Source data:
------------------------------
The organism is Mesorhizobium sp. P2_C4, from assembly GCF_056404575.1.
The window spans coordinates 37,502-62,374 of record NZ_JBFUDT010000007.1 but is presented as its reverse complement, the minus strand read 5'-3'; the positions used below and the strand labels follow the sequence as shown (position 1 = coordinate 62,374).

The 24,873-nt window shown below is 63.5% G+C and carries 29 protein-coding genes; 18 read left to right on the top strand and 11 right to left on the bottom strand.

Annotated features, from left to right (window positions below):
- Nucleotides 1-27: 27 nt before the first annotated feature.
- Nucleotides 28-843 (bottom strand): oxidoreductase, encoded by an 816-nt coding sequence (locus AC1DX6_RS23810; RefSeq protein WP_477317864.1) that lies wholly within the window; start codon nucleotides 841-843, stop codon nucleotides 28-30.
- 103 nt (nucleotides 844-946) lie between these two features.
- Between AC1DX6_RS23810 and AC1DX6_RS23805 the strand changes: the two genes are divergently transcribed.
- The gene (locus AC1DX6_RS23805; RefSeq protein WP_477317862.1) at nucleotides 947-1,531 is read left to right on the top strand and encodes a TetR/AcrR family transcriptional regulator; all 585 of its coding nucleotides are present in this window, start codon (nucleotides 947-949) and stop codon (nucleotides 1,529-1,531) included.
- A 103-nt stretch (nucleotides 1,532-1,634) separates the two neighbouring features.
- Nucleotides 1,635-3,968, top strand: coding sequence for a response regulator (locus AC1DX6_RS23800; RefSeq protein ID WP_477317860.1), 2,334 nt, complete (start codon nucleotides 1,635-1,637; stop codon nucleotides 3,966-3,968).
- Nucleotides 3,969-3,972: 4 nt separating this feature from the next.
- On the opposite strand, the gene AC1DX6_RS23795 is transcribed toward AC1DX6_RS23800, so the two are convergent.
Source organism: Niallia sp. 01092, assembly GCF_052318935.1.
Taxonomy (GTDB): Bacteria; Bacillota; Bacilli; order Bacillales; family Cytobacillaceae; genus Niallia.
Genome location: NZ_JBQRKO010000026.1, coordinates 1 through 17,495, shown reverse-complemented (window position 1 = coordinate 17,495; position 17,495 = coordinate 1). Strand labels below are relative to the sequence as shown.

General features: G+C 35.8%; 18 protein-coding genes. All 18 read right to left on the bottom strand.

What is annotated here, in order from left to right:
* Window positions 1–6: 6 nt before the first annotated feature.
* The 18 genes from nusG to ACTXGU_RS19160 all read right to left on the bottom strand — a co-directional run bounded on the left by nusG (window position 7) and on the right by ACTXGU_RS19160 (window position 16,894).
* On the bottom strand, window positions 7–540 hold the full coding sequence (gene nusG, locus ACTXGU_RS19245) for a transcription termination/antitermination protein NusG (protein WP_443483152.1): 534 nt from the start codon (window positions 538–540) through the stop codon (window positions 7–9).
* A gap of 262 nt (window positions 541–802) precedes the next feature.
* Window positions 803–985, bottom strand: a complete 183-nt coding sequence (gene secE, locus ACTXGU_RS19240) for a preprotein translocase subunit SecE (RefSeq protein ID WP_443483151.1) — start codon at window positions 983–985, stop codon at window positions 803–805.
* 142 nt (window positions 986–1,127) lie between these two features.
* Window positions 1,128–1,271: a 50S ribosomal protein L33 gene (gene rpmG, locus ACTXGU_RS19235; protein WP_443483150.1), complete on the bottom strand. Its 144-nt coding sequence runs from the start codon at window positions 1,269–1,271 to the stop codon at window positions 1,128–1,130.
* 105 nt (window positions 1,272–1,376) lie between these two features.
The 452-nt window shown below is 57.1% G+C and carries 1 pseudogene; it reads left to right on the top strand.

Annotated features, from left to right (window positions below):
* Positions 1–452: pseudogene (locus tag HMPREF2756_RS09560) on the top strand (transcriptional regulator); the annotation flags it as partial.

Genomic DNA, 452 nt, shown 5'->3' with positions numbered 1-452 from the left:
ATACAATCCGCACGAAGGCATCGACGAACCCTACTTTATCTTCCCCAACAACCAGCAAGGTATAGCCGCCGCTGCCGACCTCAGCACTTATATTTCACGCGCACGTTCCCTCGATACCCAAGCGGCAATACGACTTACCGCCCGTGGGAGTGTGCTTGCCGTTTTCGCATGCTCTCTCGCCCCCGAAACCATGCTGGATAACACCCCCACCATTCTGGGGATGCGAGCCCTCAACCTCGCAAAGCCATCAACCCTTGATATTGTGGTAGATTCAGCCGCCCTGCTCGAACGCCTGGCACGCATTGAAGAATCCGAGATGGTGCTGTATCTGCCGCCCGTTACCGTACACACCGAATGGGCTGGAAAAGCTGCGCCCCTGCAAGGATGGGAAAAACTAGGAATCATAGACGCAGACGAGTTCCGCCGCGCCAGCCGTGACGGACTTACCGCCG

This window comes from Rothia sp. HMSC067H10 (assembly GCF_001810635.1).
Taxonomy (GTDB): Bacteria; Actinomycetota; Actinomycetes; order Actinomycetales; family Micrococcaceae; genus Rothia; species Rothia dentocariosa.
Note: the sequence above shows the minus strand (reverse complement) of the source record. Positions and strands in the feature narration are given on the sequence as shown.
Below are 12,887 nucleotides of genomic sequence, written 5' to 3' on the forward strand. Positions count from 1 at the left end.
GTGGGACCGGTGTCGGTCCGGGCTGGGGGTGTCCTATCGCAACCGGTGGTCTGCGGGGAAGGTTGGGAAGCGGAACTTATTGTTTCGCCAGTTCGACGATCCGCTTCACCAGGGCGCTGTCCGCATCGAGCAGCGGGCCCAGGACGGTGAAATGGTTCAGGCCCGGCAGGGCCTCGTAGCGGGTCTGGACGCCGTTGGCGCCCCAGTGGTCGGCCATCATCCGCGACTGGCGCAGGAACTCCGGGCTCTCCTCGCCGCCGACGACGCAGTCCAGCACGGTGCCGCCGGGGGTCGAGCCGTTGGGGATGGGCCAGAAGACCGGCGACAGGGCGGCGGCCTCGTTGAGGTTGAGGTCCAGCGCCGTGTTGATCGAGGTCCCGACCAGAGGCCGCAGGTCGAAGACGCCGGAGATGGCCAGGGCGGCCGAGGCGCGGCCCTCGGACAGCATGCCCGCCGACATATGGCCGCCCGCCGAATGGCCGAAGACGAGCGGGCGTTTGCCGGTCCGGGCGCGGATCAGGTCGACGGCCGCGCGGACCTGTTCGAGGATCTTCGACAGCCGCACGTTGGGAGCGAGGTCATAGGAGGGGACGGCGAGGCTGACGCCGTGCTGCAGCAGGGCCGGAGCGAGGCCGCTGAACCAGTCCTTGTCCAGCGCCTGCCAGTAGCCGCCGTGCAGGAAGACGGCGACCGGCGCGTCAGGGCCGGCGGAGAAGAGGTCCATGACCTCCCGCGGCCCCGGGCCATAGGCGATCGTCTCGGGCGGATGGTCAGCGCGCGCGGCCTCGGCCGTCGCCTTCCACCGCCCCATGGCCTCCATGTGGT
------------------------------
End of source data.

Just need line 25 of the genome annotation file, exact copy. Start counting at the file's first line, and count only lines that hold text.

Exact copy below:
* Window positions 1,128–1,271: a 50S ribosomal protein L33 gene (gene rpmG, locus ACTXGU_RS19235; protein WP_443483150.1), complete on the bottom strand. Its 144-nt coding sequence runs from the start codon at window positions 1,269–1,271 to the stop codon at window positions 1,128–1,130.